Last week, the National Assoication of Jewellers announced Harriet Kelsall as the new chair of the Association.

Here, she discusses the new role, her immediate plans, and what the next few years might look like for the NAJ…

What has prompted you to get so actively involved in the Association and how do you feel about your new role?


When I first joined the BJA and NAG (as they were then) I had been building my business successfully for a few years but felt as though I was working in a vacuum. But once I became a member all that changed – I made contacts, got ideas and met people in the same situation as me. It was a breath of fresh air and I loved it; I wished I’d joined sooner!

Becoming more involved was a gradual thing. I was asked to join a committee and I was initially terrified – important people sitting round a big shiny boardroom table! But I realised that part of our job is to give something back, help people to build better businesses – younger people in particular.

When Gary Wroe asked me to become vice-chair, which is a position that works towards becoming chair after two years, I was excited. But there was a lot to learn and it’s a big responsibility.

Being a designer, manufacturer and retailer is an advantage, but it’s a very big industry and I’m not prepared for all of it, so I have spent the last two years getting to know and understand the various segments.

What has that entailed?

I began by setting up the Education Steering Group – which I have now passed on to Heather Callaway – as I wanted the JET courses to benefit the whole of the newly merged association. And I’ve established the Better Business Group, looking at issues like legal compliance and finance as well as responsible sourcing and sustainability… all aiming to enable designers, manufacturers, retailers and other jewellery professionals to live up to our core values of honesty, integrity and  professionalism.

I also want to help foster an environment of collaboration across the industry and have been working with [outgoing chairman] Simon Johnson to do this.

I’ve got to know the IRVs and been to Loughborough (something else I should have done ages ago; it’s amazing – everyone should go!) and I’ve been to the JET Business Network Congress, which is also brilliant, and has helped me to better understand retailers.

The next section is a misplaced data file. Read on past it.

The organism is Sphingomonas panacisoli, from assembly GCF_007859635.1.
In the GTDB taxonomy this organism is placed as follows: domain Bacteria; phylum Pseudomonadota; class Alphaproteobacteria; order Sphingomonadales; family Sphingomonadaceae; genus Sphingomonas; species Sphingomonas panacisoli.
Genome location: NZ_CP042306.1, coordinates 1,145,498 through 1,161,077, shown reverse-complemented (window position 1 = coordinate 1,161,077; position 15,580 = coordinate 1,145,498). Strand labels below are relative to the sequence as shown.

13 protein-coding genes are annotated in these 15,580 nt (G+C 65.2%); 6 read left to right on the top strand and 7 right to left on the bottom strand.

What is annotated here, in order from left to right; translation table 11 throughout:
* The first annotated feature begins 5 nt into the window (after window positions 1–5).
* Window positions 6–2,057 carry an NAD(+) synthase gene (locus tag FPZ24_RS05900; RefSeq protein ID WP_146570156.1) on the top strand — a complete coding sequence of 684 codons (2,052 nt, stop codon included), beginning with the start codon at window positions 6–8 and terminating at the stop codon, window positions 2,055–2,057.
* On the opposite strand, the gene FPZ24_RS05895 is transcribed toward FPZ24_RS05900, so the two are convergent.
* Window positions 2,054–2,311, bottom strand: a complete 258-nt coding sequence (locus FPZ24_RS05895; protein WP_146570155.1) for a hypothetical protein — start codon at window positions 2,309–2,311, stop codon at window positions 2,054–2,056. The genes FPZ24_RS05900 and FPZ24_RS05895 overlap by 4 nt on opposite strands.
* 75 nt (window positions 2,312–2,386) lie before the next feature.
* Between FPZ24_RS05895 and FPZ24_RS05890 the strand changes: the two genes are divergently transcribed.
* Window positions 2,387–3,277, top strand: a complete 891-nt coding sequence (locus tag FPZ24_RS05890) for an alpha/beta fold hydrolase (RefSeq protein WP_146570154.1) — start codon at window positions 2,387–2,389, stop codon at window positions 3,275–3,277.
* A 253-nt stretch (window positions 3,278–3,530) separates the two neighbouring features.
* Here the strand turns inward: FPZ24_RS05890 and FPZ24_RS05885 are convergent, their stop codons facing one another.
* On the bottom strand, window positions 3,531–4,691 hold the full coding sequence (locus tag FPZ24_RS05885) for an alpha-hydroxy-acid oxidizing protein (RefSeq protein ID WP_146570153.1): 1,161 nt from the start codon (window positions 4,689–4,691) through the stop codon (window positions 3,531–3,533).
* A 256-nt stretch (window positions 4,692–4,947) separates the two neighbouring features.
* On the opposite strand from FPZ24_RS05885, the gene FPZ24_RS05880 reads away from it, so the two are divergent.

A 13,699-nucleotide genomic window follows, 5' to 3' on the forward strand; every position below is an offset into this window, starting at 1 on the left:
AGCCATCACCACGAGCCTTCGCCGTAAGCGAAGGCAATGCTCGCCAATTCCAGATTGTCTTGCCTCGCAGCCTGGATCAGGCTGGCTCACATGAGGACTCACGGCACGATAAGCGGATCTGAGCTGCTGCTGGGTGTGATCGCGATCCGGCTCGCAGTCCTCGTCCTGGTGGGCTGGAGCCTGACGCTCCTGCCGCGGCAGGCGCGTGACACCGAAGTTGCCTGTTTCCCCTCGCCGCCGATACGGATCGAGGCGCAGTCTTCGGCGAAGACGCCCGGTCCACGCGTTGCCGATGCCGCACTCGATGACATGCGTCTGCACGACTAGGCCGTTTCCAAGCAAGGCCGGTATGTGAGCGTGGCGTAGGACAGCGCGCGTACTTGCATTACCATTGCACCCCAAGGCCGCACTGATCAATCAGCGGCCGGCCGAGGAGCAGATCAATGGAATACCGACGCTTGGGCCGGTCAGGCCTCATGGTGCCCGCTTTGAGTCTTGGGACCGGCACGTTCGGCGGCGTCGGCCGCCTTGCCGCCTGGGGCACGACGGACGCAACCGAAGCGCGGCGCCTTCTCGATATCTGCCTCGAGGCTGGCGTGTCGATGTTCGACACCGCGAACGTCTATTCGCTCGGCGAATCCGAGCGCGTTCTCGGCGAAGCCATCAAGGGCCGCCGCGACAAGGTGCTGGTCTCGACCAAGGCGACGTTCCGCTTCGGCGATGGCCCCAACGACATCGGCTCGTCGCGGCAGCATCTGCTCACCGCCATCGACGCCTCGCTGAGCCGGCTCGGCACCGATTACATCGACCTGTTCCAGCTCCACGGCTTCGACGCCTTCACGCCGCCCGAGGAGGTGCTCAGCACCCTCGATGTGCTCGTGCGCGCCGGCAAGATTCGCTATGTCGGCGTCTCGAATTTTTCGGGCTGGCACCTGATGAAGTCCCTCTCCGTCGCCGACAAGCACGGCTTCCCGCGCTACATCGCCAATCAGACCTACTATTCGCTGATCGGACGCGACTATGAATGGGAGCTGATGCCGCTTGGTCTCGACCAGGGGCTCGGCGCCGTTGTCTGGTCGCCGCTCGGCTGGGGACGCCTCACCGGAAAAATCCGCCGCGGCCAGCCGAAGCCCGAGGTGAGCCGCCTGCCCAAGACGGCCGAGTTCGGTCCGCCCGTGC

Now you’re in this role, what are your priorities for the future?

Together with CEO Simon Forrester I want to work towards improving the governance of the NAJ. We’ll bring together high quality, expert volunteers in a way that gets the best out of them – for the industry and themselves – so that we are well equipped to steer the direction of the Association… furthering our mission to increase consumer confidence in buying jewellery.

So, what’s on the immediate agenda?

Top of the list is to deliver a brilliant new NAJ website. We aim to provide members with the tools they need to run their businesses better, so that will be at its core – lots of links, signposts and helpful information, which we’ll deliver in stages. The website will also be more customer-facing.

We’ll also be looking at industry skills, including our education offering. The Association will be committed to being at the forefront of retail and manufacturing apprenticeships, so we’re looking to add value here. We should be even more able to help start-ups – the industry needs fresh creativity; these are the people who’ll be showing us the way in the future, so we need a membership structure in place that helps budding businesses.

We’ll be continuing with our mentoring programme, making improvements where needed.

What other aims do you have for the next few years?

The NAJ must be relevant to all its members. And because I have benefitted so much from this, I want to make sure that we offer lots of networking opportunities – for inspiration, for doing business and for friendship. I also want to help make sure that the UK still leads the way in jewellery responsibility and ethics.

We’ve made a lot of progress in the last 20 years, but there’s still a long way to go and the NAJ should signpost the way.

And what’s in it for you?

The same as it would be for anyone who decides to get involved with the Association – helping people feels good! But beyond thinking altruistically, I’ve benefitted from the advice of friends and contacts who I’ve met by sitting on the committees and steering group; now whenever I have a question or need a contact, I know exactly which friend to ask. Being part of such an amazing network has helped my business, naturally. After a few years I now understand the shape of things and if I can help others, I want to do that. I just hope that I can now live up to people’s expectations.

This interview was conducted by the NAJ and was first published on its website. The Association has given Professional Jeweller permission to share it.

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  1. A return to ethical campaigning is most welcome. The NAJ seems – at least from an external perspective – to have completely lost its way over this issue during the last five years. Something that deeply saddened those who previously worked so hard to raise and respond to these questions. I hope Harriet and Simon can get jewellers to face up to some of the uncomfortable truths about the industry, and put the association back in the vanguard of ethical organisations.